On November 19, 2019, Tripwire.com reported (“Macy’s Says Security Incident Might Have Exposed Customers’ Data“) that
Macy’s is notifying customers about a data security incident that might have exposed some of their personal and financial information.
The American department chain store said that it first learned of the incident back in mid-October. At that time, Macy’s security teams launched an investigation into a suspicious connection between macys.com and another website. They found that an unauthorized third party had added unapproved code to two of the chain’s web pages: the checkout page and the wallet page, which is accessible via My Accounts.
This code might have exposed customers’ personal and financial information in the event they used Macy’s website to make a purchase or store their payment data. These details might have included customers’ names, email addresses and payment card credentials. [Emphasis added.]
On November 18, 2019, Bleepingcomputer.com reported (“Macy’s Customer Payment Info Stolen in Magecart Data Breach“) that
Macy’s has announced that they have suffered a data breach due to their web site being hacked with malicious scripts that steal customer’s payment information.
According to a ‘Notice of Data Breach‘ issued by Macy’s, their web site was hacked on October 7th, 2019 and a malicious script was added to the ‘Checkout’ and ‘My Wallet’ pages. If any payment information was submitted on these pages while they were compromised, the credit card details and customer information was sent to a remote site under the attacker’s control. [Emphasis added.]
Have You Been Impacted by A Data Breach?
If so, please either contact Kehoe Law Firm, P.C. Partner Michael Yarnoff, Esq., (215) 792-6676, Ext. 804, [email protected], complete the form on the right or send an e-mail to [email protected] for a free, no-obligation case evaluation of your facts to determine whether your privacy rights have been violated and whether there is a basis for a data privacy class action.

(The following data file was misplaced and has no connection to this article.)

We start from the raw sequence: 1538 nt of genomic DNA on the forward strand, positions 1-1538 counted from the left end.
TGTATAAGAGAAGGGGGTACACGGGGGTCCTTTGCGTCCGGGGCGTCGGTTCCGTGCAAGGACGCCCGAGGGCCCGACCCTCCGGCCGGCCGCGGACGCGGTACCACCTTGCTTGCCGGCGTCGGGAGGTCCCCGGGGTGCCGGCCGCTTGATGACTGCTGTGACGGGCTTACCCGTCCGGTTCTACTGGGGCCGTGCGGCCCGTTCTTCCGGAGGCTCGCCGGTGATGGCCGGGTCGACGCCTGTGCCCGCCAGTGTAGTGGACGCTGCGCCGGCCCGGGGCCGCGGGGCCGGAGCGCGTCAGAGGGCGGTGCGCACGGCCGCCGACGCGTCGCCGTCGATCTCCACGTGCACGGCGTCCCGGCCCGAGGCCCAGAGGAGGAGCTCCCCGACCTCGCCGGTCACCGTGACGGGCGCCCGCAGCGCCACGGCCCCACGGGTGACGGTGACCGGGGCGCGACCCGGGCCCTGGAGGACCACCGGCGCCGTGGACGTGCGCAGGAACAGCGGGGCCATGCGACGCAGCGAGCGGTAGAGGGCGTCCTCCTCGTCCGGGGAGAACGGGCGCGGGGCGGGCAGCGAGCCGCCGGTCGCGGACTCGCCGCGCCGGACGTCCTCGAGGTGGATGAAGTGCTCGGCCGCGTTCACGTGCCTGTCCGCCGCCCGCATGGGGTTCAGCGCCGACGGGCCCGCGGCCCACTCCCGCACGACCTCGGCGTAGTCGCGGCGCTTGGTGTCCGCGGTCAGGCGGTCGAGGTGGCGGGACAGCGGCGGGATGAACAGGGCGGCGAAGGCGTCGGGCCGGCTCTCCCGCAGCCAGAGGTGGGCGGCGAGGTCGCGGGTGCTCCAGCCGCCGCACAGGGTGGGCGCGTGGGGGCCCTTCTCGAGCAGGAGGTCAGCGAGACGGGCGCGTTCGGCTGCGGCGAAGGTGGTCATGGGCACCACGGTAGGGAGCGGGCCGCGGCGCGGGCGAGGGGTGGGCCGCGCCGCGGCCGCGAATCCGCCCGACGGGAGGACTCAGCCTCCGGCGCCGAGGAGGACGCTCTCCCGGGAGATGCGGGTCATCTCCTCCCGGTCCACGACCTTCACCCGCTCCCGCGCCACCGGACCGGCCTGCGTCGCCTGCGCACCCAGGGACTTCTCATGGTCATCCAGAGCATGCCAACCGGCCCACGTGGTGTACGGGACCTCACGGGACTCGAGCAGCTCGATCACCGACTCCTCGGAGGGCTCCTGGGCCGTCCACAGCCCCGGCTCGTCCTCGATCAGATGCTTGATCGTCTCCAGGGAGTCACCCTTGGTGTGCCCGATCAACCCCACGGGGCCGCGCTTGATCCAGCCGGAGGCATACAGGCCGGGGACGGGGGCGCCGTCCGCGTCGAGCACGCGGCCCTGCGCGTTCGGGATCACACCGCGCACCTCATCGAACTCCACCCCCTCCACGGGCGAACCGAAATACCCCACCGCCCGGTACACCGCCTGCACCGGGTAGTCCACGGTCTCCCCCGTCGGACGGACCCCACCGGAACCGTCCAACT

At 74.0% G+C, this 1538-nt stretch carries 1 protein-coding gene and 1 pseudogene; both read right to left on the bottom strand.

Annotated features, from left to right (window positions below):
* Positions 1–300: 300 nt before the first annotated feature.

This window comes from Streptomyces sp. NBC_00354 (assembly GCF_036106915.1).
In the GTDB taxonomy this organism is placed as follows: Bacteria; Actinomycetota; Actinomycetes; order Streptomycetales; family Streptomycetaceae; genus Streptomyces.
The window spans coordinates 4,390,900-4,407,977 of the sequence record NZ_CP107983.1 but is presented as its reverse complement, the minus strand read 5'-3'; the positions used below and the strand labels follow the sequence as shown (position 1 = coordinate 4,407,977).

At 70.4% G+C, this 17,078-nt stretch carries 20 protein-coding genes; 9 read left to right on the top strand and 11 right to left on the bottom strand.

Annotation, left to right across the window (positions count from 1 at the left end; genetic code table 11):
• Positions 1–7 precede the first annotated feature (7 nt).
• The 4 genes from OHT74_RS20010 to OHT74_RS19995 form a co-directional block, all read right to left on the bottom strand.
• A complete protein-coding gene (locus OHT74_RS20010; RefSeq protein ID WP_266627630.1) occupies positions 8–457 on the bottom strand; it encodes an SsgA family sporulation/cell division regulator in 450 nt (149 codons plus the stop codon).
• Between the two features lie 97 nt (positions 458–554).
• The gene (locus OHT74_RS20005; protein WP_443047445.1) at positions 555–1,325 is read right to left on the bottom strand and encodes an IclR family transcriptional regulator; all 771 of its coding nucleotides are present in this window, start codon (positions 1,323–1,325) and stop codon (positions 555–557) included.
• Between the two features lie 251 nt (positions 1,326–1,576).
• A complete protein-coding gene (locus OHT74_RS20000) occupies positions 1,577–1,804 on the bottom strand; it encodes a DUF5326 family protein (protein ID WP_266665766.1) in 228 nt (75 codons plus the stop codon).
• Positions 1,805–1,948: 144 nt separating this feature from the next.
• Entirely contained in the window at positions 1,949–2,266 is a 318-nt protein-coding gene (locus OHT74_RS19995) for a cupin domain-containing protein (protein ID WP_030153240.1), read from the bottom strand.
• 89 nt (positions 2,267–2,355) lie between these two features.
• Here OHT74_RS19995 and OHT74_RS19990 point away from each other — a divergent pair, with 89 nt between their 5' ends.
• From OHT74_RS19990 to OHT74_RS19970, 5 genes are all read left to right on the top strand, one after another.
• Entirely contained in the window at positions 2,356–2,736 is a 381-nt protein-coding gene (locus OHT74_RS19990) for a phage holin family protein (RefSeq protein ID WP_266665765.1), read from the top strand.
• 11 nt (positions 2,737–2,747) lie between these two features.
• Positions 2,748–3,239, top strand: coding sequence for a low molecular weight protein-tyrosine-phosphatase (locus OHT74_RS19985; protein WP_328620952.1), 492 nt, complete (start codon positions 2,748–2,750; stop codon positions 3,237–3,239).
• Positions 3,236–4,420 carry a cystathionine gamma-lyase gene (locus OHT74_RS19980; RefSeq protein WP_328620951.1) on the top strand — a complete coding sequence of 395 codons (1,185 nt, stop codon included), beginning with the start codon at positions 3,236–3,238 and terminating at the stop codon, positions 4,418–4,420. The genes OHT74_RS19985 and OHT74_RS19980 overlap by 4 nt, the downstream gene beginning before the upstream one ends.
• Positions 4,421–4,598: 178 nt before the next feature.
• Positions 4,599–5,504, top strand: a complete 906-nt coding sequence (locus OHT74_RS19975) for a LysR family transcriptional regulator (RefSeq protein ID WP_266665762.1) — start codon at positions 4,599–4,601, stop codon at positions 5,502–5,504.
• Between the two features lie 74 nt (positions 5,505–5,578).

Examples of the type of relief sought by data privacy class actions, include, but are not limited to, reimbursement of identity theft losses and of out-of-pocket costs paid by data breach victims for protective measures such as credit monitoring services, credit reports, and credit freezes; compensation for time spent responding to the breach; imposition of credit monitoring services and identity theft insurance, paid for by the defendant company; and improvements to the defendant company’s data security systems.
Data privacy class actions are brought on a contingent-fee basis; thus, plaintiffs and the class members do not pay out-of-pocket attorney’s fees or litigation costs. Subject to court approval, attorney’s fees and litigation costs are derived from the recovery obtained for the class.